Greenpeace Breaks Up Japanese Whaling Fleet

Greenpeace said Monday it has disrupted the Japanese whale hunt off Antarctica by chasing the fleet's whale processing factory ship out of the whaling zone.

The six-vessel fleet "scattered and ran" early Saturday when it realized the Greenpeace vessel Esperanza was "heading toward them at high speed," Greenpeace expedition leader Karli Thomas told New Zealand's National Radio.

The fleet's three whale hunter vessels "can't operate without the [factory ship] Nisshin Maru there to process the kill," she added.

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Greenpeace has pledged to take nonviolent action to try to stop the ships from killing whales, which in the past has led to activists in speed boats trying to put themselves between whales and Japanese harpoons, and once led to a ship collision.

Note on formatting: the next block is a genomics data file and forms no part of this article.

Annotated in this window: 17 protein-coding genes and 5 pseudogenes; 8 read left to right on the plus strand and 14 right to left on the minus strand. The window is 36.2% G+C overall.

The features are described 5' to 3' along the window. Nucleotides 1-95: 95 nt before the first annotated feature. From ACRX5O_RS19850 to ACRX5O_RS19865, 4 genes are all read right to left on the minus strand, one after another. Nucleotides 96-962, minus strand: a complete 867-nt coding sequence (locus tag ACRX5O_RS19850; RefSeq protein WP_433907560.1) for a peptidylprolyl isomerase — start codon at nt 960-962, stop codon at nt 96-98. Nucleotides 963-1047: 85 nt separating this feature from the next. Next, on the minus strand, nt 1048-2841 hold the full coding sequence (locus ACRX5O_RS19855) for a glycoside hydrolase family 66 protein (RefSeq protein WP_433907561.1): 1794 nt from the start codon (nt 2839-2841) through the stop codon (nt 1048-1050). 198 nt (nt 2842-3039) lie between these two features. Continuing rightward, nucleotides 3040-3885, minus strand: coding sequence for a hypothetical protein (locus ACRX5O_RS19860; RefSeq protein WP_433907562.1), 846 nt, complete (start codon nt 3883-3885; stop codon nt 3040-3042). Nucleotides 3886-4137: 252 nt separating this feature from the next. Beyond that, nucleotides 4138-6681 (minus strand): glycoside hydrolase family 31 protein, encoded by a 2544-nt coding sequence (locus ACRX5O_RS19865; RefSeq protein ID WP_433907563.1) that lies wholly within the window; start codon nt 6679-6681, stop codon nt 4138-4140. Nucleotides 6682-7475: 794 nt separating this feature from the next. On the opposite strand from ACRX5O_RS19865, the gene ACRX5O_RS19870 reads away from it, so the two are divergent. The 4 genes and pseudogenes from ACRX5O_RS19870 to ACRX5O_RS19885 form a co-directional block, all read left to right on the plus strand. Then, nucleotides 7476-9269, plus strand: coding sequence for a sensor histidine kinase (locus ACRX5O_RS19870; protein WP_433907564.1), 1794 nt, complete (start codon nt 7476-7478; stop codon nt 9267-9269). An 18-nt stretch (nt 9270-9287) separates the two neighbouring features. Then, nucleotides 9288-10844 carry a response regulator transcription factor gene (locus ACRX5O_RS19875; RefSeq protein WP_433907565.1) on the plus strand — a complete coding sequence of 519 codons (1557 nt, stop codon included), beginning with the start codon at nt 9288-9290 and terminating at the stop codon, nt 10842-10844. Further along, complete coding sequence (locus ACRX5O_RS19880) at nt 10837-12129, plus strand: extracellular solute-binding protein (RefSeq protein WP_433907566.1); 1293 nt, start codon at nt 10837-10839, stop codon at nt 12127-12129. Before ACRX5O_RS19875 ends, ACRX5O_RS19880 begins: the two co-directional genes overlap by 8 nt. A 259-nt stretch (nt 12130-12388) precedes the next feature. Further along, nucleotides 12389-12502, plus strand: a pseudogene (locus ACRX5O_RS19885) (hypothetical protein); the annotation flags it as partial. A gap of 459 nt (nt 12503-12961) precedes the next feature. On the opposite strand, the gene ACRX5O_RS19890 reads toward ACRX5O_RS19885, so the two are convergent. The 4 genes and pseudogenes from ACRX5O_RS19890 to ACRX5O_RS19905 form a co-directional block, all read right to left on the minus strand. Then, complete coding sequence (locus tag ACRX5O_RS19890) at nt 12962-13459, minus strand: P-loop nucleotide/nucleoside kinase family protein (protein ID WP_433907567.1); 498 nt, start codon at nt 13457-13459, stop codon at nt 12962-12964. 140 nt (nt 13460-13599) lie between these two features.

A spokesman for Japan's whale hunt called Greenpeace's actions illegal and demanded it stop its disruptive actions.

"Greenpeace actions are illegal under international law [and] it's time the public stopped treating Greenpeace as heroes," Glenn Inwood, spokesman for the Institute of Cetacean Research, in Tokyo, Japan, said Monday. "It's time the public saw this fringe group for what they really are: environmental imperialists who are trying to dictate their morals to the world."

Japan dispatched its whaling fleet to the icy waters of Antarctica in November to kill about 1,000 whales under a program that Tokyo says is for scientific purposes, but which anti-whaling nations and activists say is a front for commercial whaling.

Under worldwide pressure, Japan last month abandoned its plan to include 50 humpback whales in this season's hunt — the first major hunt of humpback whales since the 1960s. It still plans to kill 935 minke whales and 50 fin whales.